By Michael Goldstein
By Dennis Romero
By Sarah Fenske
By Matthew Mullins
By Patrick Range McDonald
By LA Weekly
By Dennis Romero
By Simone Wilson
A trip to the Catholic League for Civil and Religious Rights' Web site was in order. The Catholic League, by the way, is not related to the Catholic Legion of Decency, the organization with an admirable Lex Luthorvs.Superman snap to its name, which helped enforce the Hays Motion Picture Code against sexual or "indecent" content from the 1930s through the 1960s.
The present-day Catholic League objects to plenty of movies and TV shows, not for "indecency," but for what it sees as anti-Catholic bias. It's an American tradition, says Father Gregory Coiro of the L.A. Archdiocese, with a long and wacky pedigree -- from the Ku Klux Klan (anti-Catholic, along with its other sterling credentials) to Norman Vincent Peale's panic about an impending Kennedy presidency's threat to democracy. (Peale was worried about the philandering, calculating Kennedy's tight links to the Vatican -- talk about positive thinking.)
The League Web site chronicles several years' worth of insults:
Performance art involving Jesus and condoms -- enough said there.
Hassles with the American Civil Liberties Union over Nativity scenes.
Nutty evangelical pamphlets claiming that Catholics worship the Virgin Mary as a goddess.
A catalog that offers a toy called "Nunzilla -- a wind-up doll armed with her missal and ruler" who "makes her way to your desk. Terrifying!" (OffBeat suspects that Nunzilla draws a titter from every Catholic, devout or fallen, who has been at the business end of a yardstick.)
Some of the quips are really offensive, but the real sin is that so many are as musty as the catacombs that hid the early Christians -- and probably first circulated there. (Sample: "The pope was a soccer goalie as a youth -- even as a young man he was trying to keep people from scoring.")
We think the church's recent dealings with Fox mogul Rupert Murdoch are a lot funnier than most of the gags on the League site. Murdoch, who also owns the Los Angeles Dodgers, was awarded a papal knighthood in the Pontifical Order of Saint Gregory the Great last year by Pope John Paul II. It's an honor awarded even to non-Catholics like Murdoch -- and Roy Disney and Bob Hope -- for their good works. And it makes Murdoch's wife, Anna, who is Catholic, a dame -- or, rather, his soon-to-be ex-wife, because the Murdochs split last year. Murdoch has since been linked with a woman less than half his age. It's not exactly a page from The Lives of the Saints. But luckily for Murdoch, there are no takebacks on papal knighthoods -- no matter what Bart says next.
TO ABBY ARNOLD, A MEMBER OF THE UNITARIAN UNIVERSALIST COMMUNITY CHURCH OF Santa Monica, having her 8-year-old son, Kevin, join the Boy Scouts when he comes of age next year would be nothing short of blasphemy.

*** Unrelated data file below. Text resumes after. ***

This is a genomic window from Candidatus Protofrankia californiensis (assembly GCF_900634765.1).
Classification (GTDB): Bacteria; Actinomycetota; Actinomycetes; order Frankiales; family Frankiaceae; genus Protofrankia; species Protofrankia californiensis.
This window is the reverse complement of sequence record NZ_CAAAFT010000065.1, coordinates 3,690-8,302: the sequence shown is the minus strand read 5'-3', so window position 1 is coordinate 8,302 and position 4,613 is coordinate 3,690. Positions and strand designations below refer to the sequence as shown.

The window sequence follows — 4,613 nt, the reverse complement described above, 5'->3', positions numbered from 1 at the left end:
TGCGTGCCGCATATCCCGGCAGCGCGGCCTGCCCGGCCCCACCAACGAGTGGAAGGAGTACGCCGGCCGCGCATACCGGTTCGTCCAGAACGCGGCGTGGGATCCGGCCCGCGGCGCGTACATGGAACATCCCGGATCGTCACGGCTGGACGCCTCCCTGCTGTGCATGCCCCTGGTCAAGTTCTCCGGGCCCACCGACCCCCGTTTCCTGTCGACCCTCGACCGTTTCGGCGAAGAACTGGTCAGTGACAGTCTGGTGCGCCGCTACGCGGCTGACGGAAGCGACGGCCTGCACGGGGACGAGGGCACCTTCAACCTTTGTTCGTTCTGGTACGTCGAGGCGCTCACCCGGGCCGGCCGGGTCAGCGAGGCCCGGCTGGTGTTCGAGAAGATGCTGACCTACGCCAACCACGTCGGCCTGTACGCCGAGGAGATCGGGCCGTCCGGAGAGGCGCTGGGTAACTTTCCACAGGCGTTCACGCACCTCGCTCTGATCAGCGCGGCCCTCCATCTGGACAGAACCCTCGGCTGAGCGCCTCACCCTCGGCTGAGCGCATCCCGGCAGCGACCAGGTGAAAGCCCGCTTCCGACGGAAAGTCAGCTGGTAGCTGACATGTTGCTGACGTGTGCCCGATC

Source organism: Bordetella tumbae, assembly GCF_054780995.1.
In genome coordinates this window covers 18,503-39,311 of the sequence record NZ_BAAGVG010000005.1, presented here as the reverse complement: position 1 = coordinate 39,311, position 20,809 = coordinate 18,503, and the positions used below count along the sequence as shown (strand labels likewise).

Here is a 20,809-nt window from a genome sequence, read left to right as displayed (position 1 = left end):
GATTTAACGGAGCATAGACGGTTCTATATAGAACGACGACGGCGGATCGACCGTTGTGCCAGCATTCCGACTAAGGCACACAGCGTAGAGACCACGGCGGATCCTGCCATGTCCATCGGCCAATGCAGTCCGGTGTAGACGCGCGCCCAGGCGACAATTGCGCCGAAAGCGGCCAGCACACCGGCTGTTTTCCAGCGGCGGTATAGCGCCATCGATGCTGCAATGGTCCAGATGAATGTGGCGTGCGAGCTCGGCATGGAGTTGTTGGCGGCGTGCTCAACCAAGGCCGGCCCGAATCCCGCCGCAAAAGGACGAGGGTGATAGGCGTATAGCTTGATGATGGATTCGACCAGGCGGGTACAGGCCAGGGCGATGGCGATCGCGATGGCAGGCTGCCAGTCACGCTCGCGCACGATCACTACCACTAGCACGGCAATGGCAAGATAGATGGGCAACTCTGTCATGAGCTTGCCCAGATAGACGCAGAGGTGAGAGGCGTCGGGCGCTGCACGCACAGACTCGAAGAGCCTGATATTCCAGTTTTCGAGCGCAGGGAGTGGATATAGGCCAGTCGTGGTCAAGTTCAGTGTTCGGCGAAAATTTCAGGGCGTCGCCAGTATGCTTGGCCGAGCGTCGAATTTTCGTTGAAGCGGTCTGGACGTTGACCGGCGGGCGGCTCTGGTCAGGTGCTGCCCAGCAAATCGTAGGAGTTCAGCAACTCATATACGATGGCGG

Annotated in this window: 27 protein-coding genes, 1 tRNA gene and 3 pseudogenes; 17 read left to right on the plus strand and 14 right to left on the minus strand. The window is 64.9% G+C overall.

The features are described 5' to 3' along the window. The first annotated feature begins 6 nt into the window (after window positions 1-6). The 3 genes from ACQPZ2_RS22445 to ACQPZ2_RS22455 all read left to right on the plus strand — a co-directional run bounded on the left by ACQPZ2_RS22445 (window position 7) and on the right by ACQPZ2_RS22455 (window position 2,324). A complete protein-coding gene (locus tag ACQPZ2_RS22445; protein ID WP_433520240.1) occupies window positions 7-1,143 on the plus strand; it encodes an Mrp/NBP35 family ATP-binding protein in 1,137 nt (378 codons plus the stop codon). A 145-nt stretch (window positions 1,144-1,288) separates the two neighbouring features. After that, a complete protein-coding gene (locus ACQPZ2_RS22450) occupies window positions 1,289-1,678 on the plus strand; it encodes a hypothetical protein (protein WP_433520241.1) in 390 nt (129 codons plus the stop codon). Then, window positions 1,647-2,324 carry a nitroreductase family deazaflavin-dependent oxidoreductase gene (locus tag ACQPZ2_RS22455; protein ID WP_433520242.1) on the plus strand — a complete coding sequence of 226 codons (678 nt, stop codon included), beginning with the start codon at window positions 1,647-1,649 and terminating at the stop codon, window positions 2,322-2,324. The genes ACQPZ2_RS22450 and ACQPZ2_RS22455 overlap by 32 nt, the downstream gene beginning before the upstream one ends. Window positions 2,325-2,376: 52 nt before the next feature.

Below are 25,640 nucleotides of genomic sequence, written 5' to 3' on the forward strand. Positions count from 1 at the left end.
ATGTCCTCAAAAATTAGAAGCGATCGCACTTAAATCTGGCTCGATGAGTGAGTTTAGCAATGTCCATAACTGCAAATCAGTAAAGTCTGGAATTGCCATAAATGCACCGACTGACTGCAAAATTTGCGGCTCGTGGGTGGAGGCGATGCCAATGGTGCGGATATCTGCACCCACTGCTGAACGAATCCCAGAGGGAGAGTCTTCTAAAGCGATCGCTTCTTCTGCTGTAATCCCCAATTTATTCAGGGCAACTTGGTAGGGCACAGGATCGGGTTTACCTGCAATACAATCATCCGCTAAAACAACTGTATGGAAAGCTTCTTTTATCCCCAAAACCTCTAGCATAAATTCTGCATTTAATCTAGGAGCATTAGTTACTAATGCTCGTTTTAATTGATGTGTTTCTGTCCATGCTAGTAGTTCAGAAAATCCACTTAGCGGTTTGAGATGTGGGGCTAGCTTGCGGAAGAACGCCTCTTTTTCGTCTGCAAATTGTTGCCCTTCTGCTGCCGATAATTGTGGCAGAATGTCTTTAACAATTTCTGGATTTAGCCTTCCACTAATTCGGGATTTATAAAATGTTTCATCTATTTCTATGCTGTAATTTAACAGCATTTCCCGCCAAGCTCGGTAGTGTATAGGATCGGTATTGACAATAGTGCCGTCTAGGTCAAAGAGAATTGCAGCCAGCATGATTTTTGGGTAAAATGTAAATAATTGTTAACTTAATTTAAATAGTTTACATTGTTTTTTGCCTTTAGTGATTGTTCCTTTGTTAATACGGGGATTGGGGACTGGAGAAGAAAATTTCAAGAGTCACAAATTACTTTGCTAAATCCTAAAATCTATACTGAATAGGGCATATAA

"It wouldn't be right to put my son in a situation where he could be a victim of discrimination," said Arnold. "Even though it might not affect him on a day-to-day basis, the underlying issue is that he would be considered second-class."
Arnold, like hundreds of other Unitarian parents in California and thousands nationwide, are at odds with the Boy Scouts of America's decision to deny their children the traditional Religion in Life emblem because of their tolerance of homosexuality and religions that don't profess a belief in God. Unitarians, who have 220,000 members in North America and 27 congregations that sponsor Scout troops, accept both atheists and agnostics into the faith as well as bisexuals, gays, lesbians and transgender people.
And they don't take kindly to intolerance, as the Boy Scouts found out when they reviewed the Unitarians' Scout manual, which explained how to get the badge certifying proficiency in the tenets of Unitarianism. The manual contained an in-your-face reference to the Scouts' homophobia and intolerance of those with a broader view of God.
"The Boy Scouts teach them how to get along with other boys and expose them to experiences that they wouldn't otherwise get," said John Hurley, director of information for the Unitarian Universalist Association. "If we thought that this was a completely evil organization, we would not have spent the time and effort over the last few years to try and resolve this dispute."
Ron Schoenmehl, spokesperson for the San Gabriel Valley Scout Council, said religions without some form of a god or higher power are contrary to the Scouts' program. Barring gay scoutmasters is a moral-leadership issue, and one that has been upheld by the California Supreme Court, he added.
The court, in 1998, decided the case of Michael and William Randall, atheists denied Eagle Scout awards when they refused to affirm God's existence, by declaring that the Boy Scouts of America was a private membership organization, not a business, and therefore could set its own admission standards.
"As a private organization, whether we have the right or not is our decision," said Schoenmehl.
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